Top 10 Australian Outback experiences
For red sand landscapes, sprawling cattle stations, sacred rock formations, croc-infested waters, ancient aboriginal paintings, and star-studded night skies, Australia's Outback is like nowhere else on earth. Here’s our rundown of the top 10 most mesmerising and memorable experiences in this remote yet accessible wilderness.
Go underground at Coober Pedy
What: Nothing can you prepare you for the otherworldly landscape of Cooper Pedy - the bizarre-looking and very quirky underground town in South Australia’s scorched desert (it translates as “white man in a hole” in the indigenous Arabana language). Founded in 1916, a year after 14-year-old Willie Hutchinson discovered a gemstone in the ruddy-hued mounds of sandstone, this self-styled Opal Capital of the World has lured everyone from have-a-go opal diggers to big-name Hollywood filmmakers (Mad Max Beyond Thunderdome, Red Planet, Ground Zero, Pitch Black, and Priscilla, Queen of the Desert were shot in the surrounding area). Life here is mostly below ground, which is hardly surprising given that summer temperatures hit a blistering 50°C in the shade. The townsfolk live in subterranean “dugouts” (anything from Hobbit-like dwellings to grandiose residences with indoor pools) and many make their living through tourism in the underground boutique hotels, restaurants, bars, shops, and campsites.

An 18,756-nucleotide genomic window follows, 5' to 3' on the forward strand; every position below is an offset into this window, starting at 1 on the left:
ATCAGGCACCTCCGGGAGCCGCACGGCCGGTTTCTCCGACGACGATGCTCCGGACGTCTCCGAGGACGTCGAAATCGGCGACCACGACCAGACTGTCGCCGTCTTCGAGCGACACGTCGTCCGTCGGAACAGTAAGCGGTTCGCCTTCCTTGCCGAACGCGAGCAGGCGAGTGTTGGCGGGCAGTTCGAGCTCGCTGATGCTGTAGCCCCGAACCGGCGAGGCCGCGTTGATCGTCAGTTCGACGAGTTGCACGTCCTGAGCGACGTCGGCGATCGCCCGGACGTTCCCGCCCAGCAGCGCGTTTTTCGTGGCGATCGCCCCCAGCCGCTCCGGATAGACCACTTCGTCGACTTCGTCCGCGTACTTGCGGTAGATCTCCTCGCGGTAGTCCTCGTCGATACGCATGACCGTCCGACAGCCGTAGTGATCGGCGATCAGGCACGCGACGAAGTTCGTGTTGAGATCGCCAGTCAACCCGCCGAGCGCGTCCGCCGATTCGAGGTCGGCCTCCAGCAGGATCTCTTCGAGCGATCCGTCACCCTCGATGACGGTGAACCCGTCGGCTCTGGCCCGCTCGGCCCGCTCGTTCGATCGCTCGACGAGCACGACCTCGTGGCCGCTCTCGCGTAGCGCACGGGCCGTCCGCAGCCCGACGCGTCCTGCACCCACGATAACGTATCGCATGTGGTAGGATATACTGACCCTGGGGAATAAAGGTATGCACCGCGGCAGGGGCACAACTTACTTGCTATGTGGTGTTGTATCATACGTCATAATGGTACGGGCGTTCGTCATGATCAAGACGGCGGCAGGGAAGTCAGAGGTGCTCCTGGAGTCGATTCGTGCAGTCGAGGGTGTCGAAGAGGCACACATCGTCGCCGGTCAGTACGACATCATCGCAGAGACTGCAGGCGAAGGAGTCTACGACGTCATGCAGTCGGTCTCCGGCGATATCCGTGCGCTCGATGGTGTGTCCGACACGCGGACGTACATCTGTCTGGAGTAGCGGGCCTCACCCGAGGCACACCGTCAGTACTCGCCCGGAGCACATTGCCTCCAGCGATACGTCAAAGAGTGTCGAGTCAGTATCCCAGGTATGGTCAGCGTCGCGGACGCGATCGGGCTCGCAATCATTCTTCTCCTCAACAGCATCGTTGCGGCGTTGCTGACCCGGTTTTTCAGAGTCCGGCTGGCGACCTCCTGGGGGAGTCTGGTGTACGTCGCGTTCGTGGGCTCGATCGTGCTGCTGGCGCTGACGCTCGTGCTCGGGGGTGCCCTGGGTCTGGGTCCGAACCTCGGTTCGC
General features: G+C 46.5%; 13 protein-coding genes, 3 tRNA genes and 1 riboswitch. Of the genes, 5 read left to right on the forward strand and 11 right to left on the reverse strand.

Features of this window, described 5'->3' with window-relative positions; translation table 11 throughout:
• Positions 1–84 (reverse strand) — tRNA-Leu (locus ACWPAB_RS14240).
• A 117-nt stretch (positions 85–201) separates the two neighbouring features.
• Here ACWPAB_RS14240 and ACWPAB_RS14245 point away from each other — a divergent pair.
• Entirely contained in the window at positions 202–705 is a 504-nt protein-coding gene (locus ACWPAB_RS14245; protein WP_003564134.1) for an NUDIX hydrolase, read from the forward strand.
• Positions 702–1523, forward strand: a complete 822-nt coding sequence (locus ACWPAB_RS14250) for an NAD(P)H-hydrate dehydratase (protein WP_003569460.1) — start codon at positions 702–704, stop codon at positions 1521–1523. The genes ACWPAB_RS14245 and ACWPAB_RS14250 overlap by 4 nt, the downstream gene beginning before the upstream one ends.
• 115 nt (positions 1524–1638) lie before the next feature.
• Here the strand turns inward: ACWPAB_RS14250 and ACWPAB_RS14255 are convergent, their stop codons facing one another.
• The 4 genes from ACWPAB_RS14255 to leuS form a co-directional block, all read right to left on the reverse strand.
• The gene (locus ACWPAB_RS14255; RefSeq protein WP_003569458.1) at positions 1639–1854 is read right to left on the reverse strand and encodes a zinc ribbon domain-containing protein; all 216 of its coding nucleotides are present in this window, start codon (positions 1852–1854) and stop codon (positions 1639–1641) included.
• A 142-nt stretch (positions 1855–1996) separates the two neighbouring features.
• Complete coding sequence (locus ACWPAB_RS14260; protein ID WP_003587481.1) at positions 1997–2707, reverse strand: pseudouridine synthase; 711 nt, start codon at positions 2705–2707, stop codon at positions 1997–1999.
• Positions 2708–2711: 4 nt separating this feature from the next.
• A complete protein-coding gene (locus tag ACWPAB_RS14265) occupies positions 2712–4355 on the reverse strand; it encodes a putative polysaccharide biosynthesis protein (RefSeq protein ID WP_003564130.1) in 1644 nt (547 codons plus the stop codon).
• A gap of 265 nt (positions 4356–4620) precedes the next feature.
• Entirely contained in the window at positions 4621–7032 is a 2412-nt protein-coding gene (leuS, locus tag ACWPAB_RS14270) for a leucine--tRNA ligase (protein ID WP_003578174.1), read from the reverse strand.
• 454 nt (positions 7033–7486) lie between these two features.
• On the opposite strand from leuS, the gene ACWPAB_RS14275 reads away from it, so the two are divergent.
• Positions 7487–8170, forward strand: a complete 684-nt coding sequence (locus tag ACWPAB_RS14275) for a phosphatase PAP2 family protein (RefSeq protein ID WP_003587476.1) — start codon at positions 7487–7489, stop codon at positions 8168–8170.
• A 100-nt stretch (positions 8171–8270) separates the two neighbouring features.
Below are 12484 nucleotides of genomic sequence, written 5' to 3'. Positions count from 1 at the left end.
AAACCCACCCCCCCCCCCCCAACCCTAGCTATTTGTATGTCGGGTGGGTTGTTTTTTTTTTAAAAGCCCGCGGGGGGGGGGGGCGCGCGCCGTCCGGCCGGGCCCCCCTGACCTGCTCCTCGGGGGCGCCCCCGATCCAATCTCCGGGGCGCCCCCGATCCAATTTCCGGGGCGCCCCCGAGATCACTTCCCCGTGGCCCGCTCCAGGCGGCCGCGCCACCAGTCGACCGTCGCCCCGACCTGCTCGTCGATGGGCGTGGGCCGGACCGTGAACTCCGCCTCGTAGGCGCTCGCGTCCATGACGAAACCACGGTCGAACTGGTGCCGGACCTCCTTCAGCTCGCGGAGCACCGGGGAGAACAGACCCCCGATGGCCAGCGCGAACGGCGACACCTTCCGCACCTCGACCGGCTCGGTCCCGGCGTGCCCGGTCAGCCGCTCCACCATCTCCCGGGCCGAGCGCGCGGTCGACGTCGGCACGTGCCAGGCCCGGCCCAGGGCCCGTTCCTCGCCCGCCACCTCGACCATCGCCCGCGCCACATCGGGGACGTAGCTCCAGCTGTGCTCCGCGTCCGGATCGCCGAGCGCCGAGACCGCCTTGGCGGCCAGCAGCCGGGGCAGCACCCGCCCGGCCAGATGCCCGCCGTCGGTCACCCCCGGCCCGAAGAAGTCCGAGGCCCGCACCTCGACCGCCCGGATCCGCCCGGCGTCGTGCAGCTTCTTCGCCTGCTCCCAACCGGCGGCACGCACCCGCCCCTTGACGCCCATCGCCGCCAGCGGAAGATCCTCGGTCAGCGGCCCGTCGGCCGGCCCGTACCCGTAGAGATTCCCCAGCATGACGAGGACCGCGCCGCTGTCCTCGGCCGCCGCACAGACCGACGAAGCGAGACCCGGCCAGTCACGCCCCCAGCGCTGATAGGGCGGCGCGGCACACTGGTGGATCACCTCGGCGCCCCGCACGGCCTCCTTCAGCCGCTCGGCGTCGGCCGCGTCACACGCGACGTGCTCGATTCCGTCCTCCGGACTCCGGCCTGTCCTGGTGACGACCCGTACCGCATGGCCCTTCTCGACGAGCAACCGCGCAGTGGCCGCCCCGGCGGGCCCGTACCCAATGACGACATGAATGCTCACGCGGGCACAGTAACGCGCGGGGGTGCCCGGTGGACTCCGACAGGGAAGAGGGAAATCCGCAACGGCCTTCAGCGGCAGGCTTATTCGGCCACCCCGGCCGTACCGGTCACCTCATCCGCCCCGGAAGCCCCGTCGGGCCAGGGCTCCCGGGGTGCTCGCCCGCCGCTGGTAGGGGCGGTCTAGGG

The best bit: Housed in an original opal mine, the Umoona Opal Mine & Museum at Lot 14 on Hutchison Street is the best place to learn about all facets of opal mining as well as the town’s fascinating history. Highlights include the 90-minute guided tour, the 20-minute The Story of Opal documentary, and the Aboriginal Interpretive Centre. The museum opens daily from 8am to 6pm.
Canoe or kayak the Katherine Gorge
What: Forming the centrepiece of the magnificent Nitmiluk National Park, the billion-year-old Katherine Gorge is a series of 13 steep-walled sandstone gorges carved by the Katherine River through the Arnhem Land plateau. Characterised by sections of rapids, cascading waterfalls, and ancient Aboriginal rock art sites, this awe-inspiring wilderness is of huge ceremonial significance to the Jawoyn people - the traditional owners who now jointly manage the land with the Parks and Wildlife Commission of the Northern Territory. One the best ways to absorb the sheer scale of the place is to paddle your way through each gorge in a canoe or kayak (tours range from two-hour cruises to half-day trips). Best tackled during the dry season when the waters are at their most placid (typically from April to October), you’ll be rewarded with serendipitous sightings of freshwater crocodiles, interesting birdlife (eagles, ospreys, red-tailed black cockatoos, red-winged parrots), and a landscape dotted with dramatic cliffs, broad valleys, and swimming holes.
The best bit: Back on dry land, the Visitor Centre’s Display Centre & Heritage Museum located at the entrance of Katherine Gorge houses large-scale topographical models, informative audiovisual displays, historical memorabilia and photography, and Aboriginal artefacts. You can also buy lovely souvenirs and crafts handmade by the Jawoyn people.
See the Outback sky ablaze with diamond-like stars